Burson Op-Amps v5i and V6

Burson Op-Amps v5i and V6

First off, I’d like to thank Burson for sending me a V5i Op-amp to test in my walnut F1 and other devices. As a matter of chance, I also received the Play test unit with the V6 Classic and V6 Vivid Op-amps so have had the opportunity to compare and contrast all three against the other common op-amps on the market.

This has probably been the most difficult review I have done to date. Changes between op-amps are not something that just jumps out at you and makes for easy comparisons. At best, changes are incremental and at worst, differences are so small that at times I questioned whether I was hearing a difference or was grasping at straws.

For purposes of this review, I used each op-amp in a variety of gear so as not to assume any characteristic of one amp or another was actually an effect of the op-amp swap. On the portable side, I tried the op-amps in the Zishan DSD, the Walnut F1 amp, and the Fiio E12 DIY. On the desktop side, I used the Little Dot 1+, and a Topping T30. I stuck with devices that use a dual op-amp in order not to introduce any variability due to that so all references from here forward are to the Dual version of the Burson products.


For those of you who might not have replaced an op-amps before, it is worth noting that installing an op-amp backwards is physically possible but will more than likely result in burning out the op-amp and quite possibly the device you install it in. Be very careful to know where pin 1 is on both the op-amp and the socket and align them properly. My advice is photograph the existing op-amp before removing it with enough visual cues around it to be able to re-install it using the same orientation. Having this reference will save you later, trust me. Most op-amps have a marker at one end in the form of a half circle cutout in the edge of the chip as shown below. Others may not so be careful.

Also, worth noting, just because an op-amp will fit in the socket does not mean it will work properly. Electrically, op-amps vary and are rated for different rail voltages and differing input current. In most cases, differences are not enough to result in damage to the device around the op-amp, but it is a possibility. Running an op-amp outside of spec can make for worse sounding output. Remember, just because an op-amp sounds different does not mean it is an improvement and from a circuitry perspective it may well be a distinct downgrade.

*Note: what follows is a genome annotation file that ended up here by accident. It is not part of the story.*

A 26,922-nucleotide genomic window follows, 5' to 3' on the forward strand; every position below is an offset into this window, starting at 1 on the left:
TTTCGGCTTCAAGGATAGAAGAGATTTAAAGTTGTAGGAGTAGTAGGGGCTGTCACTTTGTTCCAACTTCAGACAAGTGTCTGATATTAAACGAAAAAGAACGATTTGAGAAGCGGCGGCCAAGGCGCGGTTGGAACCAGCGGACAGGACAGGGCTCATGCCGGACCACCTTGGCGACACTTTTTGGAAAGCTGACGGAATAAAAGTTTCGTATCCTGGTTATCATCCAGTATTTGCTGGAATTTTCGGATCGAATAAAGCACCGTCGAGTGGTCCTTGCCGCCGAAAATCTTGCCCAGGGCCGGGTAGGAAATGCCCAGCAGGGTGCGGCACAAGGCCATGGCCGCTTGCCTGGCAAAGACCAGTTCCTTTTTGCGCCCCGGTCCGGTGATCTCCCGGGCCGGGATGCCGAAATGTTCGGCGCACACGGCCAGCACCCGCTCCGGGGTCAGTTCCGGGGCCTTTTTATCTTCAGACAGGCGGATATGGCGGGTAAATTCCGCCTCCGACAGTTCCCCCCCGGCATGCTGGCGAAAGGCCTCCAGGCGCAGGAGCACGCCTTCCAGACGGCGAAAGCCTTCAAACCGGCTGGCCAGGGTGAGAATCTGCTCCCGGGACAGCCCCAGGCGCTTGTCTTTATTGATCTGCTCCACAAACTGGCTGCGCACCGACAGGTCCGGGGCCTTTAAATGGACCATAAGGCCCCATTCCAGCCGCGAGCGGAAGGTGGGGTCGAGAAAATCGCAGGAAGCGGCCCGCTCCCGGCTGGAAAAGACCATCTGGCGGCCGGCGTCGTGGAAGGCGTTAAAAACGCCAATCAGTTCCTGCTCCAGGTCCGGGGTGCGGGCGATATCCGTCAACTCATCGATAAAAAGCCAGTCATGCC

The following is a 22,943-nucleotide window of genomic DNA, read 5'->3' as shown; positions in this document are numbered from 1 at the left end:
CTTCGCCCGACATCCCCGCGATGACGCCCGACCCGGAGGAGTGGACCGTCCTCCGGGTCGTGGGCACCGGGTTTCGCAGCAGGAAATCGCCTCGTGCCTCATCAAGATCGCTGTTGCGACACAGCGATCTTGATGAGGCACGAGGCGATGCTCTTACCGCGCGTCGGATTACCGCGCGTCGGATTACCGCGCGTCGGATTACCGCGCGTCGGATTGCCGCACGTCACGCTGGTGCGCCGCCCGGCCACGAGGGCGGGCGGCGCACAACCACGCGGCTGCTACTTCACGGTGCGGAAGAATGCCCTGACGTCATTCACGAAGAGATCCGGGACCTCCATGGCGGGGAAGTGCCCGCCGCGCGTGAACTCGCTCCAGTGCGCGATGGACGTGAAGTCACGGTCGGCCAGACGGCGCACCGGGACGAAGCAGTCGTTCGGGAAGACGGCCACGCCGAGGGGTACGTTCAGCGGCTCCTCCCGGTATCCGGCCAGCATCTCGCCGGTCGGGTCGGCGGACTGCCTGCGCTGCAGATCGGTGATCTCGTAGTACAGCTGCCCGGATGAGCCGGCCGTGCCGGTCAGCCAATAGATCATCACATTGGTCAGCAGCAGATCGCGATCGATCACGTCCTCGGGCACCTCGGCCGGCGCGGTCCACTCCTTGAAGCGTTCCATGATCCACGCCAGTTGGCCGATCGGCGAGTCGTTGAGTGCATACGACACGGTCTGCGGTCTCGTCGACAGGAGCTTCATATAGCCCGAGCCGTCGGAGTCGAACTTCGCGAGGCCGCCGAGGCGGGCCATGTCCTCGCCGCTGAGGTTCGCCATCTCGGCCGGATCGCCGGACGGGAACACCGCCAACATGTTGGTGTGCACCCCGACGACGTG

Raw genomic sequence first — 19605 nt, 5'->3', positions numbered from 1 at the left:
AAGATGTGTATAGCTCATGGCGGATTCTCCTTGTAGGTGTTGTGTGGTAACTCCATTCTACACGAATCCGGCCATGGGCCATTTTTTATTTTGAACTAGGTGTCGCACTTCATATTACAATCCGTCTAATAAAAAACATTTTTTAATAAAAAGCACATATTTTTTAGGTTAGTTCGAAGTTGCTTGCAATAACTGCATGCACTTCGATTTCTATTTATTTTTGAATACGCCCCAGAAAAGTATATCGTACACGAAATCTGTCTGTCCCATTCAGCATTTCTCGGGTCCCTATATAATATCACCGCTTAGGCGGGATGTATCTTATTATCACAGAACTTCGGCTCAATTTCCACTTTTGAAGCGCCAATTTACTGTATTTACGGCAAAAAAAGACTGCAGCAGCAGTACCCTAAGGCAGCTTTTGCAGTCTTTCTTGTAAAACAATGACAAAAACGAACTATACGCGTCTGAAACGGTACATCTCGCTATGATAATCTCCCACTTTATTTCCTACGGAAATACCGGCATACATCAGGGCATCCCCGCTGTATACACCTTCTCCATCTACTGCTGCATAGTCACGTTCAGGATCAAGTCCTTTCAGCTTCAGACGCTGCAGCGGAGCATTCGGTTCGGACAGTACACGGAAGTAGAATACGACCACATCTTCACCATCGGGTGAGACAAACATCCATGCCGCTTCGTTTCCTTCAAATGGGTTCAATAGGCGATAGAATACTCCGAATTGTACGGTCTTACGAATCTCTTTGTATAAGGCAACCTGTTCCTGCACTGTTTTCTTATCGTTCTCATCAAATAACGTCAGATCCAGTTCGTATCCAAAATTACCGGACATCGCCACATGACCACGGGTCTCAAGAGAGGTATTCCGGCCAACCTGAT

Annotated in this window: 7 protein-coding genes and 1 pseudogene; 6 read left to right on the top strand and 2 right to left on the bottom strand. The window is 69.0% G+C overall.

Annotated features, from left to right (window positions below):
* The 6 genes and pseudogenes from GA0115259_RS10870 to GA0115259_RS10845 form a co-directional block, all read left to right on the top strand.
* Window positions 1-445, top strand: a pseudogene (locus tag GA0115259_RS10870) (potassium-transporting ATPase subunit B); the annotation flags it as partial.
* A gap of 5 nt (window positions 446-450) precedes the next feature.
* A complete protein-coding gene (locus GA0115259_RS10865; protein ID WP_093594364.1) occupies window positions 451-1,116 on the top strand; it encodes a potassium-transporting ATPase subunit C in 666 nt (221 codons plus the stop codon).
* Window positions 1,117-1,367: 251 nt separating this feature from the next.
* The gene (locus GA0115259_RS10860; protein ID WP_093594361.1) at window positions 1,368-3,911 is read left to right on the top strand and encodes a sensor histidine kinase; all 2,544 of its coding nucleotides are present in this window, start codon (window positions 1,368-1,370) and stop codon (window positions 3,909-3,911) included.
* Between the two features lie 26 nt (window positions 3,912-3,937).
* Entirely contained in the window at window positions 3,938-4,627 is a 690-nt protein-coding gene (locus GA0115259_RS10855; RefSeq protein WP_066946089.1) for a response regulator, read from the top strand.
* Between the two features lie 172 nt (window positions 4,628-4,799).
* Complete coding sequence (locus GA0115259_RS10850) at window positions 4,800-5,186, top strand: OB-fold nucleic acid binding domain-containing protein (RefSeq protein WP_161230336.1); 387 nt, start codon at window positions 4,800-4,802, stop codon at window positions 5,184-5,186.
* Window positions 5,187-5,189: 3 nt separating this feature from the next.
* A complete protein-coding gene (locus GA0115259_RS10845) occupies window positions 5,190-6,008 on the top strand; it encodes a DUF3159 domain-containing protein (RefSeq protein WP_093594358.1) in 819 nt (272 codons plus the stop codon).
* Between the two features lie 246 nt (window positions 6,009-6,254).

I had spent a fair amount of time rolling op-amps in the walnut f1 looking at what various op-amps might have to offer. Depending on which side you believe, I was either wasting my time entirely, or I was going to find out that the differences were startling. Truth is somewhere in between. I never had an “OMG” moment where one op-amp was just monumental different than the other, but I did find places where differences were evident. One of the differences for example is the 2134 that came with the F1 does not image as well as the 2604. Soundstage also seems narrower on the 2134 compared to some other flavors. If the imaging is better on the 2604, the detail and clarity are better on the 2134 so even though differences exist, I cannot declare a clear winner as both have pluses and minuses.

The same held true across all the op-amps I tried. A little better here, a little worse there. I ultimately settled on the Muses02 as I listen to a lot of vocal and acoustic music and this seemed like the best trade-off for me. Your tastes may vary, please do not send me hate mail about how could I pick this over that.

It is against this backdrop, that I received the Burson op-amps. Two are fully discrete, one is partially discrete. Two won’t fit in the same space as an IC and one might. I say that as the V5i would fit in some devices and allow the case to close, but not in others. The Topping and Little dot both closed, the F1, E12, and Zishan all required leaving the case off or the battery outside the case in order to fit the v5i. The Discrete V6 op-amps would not fit in any of the devices with the case in place (it was really close in the little dot but still too tight for comfort).